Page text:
speakers in there or Brian being so high on the gnarl in the vocals, but everything was pretty out of whack…

  3. Kyle-yes, I think this will solve that problem. How did your experimenting with it go?

    Jeff-the drums were weak both because I’m still getting used to the Samson monitors again and because the guitars were so insanely loud (probably more of the former because I didn’t notice it until the next day). Nothing to do with the vocals, really.

  4. I did try the Presonus tube pre out on the B for Brontosaurus mixdowns – here, I was going for a more subtle effect in one of their more “rocking” songs, called Soda Pop Rock.

    The vocalist was female, and there were some screamies in the song, so I wanted to combine a little distortion from the Presonus with some compression to make the loud parts more pleasing to the ear. The Presonus did its job well, but I did notice that the overdrive produced a lot of high-end crackle – maybe a little too much. I have to confess that I didn’t really know how to get rid of this without sacrificing the quality of thevocals as a whole. Maybe I could have tried an aggressive high-end cut on the preamp return mixed with some dry signal fed trough a hi-pass filter.

    Anyway, at several points in the song, the instruments dropped out and the singer kind of spoke her lyrics. At these points, the high-end stuff from the tube overdrive was really annoying, and in fact sounded like digital artifacts. I cured this by turning the overdrive down manually at these points.

    My impressions: The overdrive is nice for loud vocals, but if the singer says something soft, be prepared to ditch the effect entirely. To address the unit’s qualities as a preamp in particular, I’ll have to hear it again.

  5. Not a review on the Bluetube DP, but some funny comments about Presonus in general. Disclaimer: not my opinions, but those of a friend:

    I think that by and large they’ve been major
    beneficiaries of their tie to Guitar Center. Which
    means that their stuff is probably cheaply
    produced (a lot of it is hand assembled in
    BR by a bunch of asian women who probably
    make $5/hour) and has the optimum markup
    for GC to make a killing on. —
    general consensus is that the engineering
    quality just isn’t there. I own the Blue Tube
    and actually hooked it up last week for the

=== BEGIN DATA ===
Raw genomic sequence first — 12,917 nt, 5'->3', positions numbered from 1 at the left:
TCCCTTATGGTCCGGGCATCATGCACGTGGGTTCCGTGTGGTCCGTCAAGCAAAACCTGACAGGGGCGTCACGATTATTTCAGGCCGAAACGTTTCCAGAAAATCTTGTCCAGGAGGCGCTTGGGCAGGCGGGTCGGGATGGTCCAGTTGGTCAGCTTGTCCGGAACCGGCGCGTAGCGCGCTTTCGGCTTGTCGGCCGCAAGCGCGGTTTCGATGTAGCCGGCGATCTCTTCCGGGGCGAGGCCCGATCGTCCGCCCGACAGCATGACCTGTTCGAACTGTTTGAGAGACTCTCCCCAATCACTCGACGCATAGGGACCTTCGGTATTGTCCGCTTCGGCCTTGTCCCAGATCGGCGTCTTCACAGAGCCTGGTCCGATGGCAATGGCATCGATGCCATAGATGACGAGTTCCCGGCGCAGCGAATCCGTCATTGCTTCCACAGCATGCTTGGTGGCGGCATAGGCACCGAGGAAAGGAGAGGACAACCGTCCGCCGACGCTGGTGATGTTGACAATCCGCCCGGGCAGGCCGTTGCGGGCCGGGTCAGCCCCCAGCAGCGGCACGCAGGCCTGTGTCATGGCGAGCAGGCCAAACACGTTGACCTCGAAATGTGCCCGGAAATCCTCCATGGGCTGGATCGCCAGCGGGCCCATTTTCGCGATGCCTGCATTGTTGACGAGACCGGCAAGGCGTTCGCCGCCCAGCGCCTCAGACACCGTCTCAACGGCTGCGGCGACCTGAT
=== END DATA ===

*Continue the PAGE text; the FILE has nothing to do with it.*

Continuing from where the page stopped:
first time in two years the other day, hated it
    and ran the signal through a shitty Laney
    Hardcore Max 1*8 guitar amp and liked that
    better. John McAndrew (former FW band
    guitarist and Presonus employee) told me that
    the single channel TubePre or whatever it is has
    caused 4 fires in different places. My BlueTube
    came broken out of the box and has made two
    seperate trips across town to be fixed before I
    just quit using it. Yeah.. for a $100 preamp it
    doesn’t come close to stacking up to the preamps
    on the Ghost. Also.. the mirrored controls are
    a moronic design. Of course I might be a little
    snooty b/c I recently bought at Drawmer 1960
    second hand:

  6. Bryan,

    The Spirit console has peak meters. The BT DP has VU meters. Therefore, they will read differently for anything but a signal with steady amplitude. Each one has its advantages. Read up on them, and you’ll understand.


    What you say about Presonus, Asian women, and Guitarded Center is about as trustworthy of a statement as saying a friend of mine told me that Mikey died from eating Pop Rocks and Coke. And I won’t bother to try to understand all the implications you make with your claim that Asian women in Baton Rouge who are payed less than minimum wage are somehow tied into a music-industry conspiracy.

  7. Bryan,

    Try being subtle with the tube drive. Turn it up so you can just barely make out its effect, then turn it back down a hair. You may find that this initially-indiscernible distortion can give an instrument or vocal track just enough push to make it stand out in the mix w/o having to raise the track’s level.

  8. Andy,
    I think the comment suggested that when you’re not receiving a living-wage for your work, you’re less invested in it’s quality. I know this would be true for me. Race has nothing to do w/ it, but was probably mentioned more in the light of describing their employment methods. Regardless, the part I thought was funny was tube amps self-immolating. I should have edited the rest out. Apologies to all.